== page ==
Mark Binder is the owner of Light Publications and Storyamonth.com. His latest book is "Cinderella Spinderella", an updated and multicultural illustrated version of the classic. He is not running for office in this cycle. He can be reached by email [email protected].
Related Slideshow: New England Communities With the Most Political Clout 2013
The Sunlight Foundation, in conjunction with Azavea, released data maps this week showing political contribution dollars to federal elections dating back to 1990 -- by county.
GoLocal takes a look at the counties in New England that had the highest per-capita contributions in the 2012 election cycle -- and talked with experts about what that meant for those areas in New Engand, as well as the candidates.
24. Cheshire County, NH
Contributions, per capita, 2012: $9.88
Total contributions: $759,209
Cheshire is one of the five original counties in New Hampshire and was founded in 1771. The highest point in Cheshire County is located at the top of Mount Monadnock, which was made famous by the poets Ralph Waldo Emerson and Henry David Thoreau.
21. Hampshire County, MA
Contributions, per capita, 2012: $10.41
Total contributions: $1,664,077
Hampshire County has a total area of 545 square miles and is located in the middle of Massachusetts. Hampshire County is also the only county to be surrounded in all directions by other Massachusetts counties.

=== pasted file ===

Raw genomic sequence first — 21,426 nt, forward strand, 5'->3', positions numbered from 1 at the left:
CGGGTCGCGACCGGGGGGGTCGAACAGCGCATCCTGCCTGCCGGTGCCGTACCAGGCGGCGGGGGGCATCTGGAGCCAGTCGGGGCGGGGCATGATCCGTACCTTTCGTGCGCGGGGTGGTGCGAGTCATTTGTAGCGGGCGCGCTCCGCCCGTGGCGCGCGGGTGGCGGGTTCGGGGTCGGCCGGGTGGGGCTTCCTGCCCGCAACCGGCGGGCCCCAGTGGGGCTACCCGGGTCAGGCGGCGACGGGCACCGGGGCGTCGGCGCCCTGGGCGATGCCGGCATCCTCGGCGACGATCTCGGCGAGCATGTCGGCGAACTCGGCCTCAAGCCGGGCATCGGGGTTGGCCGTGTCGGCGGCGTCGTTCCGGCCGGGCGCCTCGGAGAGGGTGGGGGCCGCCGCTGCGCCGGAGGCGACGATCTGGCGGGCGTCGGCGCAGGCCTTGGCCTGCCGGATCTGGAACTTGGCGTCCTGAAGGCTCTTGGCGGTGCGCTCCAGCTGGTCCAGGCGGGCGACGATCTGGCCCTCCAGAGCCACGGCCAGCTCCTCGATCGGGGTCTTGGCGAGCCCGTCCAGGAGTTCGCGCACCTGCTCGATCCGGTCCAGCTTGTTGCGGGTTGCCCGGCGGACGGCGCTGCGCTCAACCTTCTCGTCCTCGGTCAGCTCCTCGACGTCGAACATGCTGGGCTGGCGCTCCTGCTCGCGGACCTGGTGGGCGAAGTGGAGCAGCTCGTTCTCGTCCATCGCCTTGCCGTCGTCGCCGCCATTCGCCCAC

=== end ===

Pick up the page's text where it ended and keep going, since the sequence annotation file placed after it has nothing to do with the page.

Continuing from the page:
20. Barnstable County, MA
Contributions, per capita, 2012: $10.90
Total contributions: $2,348,541
Barnstable County was founded in 1685 and has three national protected areas. Cape Cod National Seashore is the most famous protected area within Barnstable County and brings in a high amount of tourists every year.
19. Berkshire County, MA
Contributions, per capita, 2012: $12.49
Total contributions: $1,624,400
Berkshire County is located on the western side of Massachusetts and borders three different neighboring states. Originally the Mahican Native American Tribe inhabited Berkshire County up until the English settlers arrived and bought the land in 1724.
18. Essex County, MA
Contributions, per capita, 2012: $13.22
Total contributions: $9,991,201
Essex is located in the northeastern part of Massachusetts and contains towns such as Salem, Lynn, and Andover. Essex was founded in 1643 and because of Essex historical background, the whole county has been designated as the Essex National Heritage Area.